Work accident victims: a comparison between non-standard and standard workers in Belgium

Int J Occup Environ Health. 2016 Apr;22(2):99-106. doi: 10.1080/10773525.2016.1168588. Epub 2016 Apr 19.


Background: The fast growth of non-standard employment in developed countries highlights the importance of studying the influence of contract type on worker's safety and health.

Objective: The main purpose of our study is to investigate whether non-standard workers are more injured than standard workers or not. Additionally, other risk factors for occupational accidents are investigated.

Methods: Data from the Belgian surveys on work ability in 2009 and 2011 are used. During their annual occupational health examination, workers were asked to fill in a self-administered questionnaire. In total, 1886 complete responses are collected and analyzed using logistic regression.

Results: Temporary workers did not have higher injury rates than permanent workers [OR 0.5, 95% confidence interval 0.2-1.2]. Low-educated, less-experienced workers and those exposed to dangerous conditions are more frequent victims of occupational accidents.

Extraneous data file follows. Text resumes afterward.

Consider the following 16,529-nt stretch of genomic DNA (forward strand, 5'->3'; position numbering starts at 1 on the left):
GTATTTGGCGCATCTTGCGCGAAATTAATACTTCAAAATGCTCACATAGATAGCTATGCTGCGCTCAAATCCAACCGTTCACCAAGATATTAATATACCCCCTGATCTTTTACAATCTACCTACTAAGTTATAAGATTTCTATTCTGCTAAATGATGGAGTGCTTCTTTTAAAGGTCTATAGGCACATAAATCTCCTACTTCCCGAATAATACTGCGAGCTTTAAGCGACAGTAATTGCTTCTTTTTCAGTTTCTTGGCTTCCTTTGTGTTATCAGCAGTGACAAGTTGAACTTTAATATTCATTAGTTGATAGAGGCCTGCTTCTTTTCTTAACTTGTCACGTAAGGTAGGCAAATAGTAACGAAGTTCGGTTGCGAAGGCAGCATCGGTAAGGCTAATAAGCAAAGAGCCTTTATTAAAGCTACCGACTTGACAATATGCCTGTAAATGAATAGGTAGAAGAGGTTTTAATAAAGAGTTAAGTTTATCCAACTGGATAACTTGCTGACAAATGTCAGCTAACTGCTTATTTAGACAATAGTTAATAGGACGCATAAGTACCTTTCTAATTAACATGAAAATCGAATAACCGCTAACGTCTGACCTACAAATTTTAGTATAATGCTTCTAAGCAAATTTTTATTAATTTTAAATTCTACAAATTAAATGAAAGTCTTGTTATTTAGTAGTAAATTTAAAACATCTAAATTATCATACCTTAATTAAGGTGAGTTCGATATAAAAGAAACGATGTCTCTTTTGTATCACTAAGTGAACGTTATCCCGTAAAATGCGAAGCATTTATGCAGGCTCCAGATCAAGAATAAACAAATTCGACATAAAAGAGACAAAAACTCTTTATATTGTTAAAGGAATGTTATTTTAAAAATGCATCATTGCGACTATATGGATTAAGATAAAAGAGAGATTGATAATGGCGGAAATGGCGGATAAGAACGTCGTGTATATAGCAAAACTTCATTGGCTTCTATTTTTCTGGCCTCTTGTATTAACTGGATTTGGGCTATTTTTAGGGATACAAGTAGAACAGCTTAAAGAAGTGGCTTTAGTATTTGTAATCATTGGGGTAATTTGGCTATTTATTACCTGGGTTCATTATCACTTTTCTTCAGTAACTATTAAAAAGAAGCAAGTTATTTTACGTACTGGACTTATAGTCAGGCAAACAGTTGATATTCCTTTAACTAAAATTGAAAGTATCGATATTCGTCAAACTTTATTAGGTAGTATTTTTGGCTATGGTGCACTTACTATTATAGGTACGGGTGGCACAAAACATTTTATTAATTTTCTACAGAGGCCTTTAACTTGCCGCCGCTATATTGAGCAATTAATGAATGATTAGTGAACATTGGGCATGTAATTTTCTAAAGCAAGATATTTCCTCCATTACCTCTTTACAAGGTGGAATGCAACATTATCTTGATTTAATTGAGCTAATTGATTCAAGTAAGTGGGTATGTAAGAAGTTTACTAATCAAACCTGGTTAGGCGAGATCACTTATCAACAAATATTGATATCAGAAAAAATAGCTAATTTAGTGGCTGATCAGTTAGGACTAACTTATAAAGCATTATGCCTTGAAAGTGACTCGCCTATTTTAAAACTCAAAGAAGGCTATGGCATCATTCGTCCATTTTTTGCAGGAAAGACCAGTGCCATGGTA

Conclusion: The present data do not support the hypothesis that non-standard workers have more injuries than standard workers. Our results about occupational accidents derived from a non-representative sample of the Belgian workforce and cannot be generalized due to the heterogeneity in job organization and labor regulations between countries. Further research is needed to extend our findings and to seek other factors that may be associated with work accidents.

Keywords: Belgium; Non-standard work; Occupational injuries; Work accident.

Publication types

  • Comparative Study
  • Research Support, Non-U.S. Gov't

MeSH terms

  • Accidents, Occupational / statistics & numerical data*
  • Adult
  • Belgium / epidemiology
  • Educational Status
  • Employment / statistics & numerical data*
  • Female
  • Humans
  • Logistic Models
  • Male
  • Middle Aged
  • Occupational Health
  • Odds Ratio
  • Risk Factors
  • Surveys and Questionnaires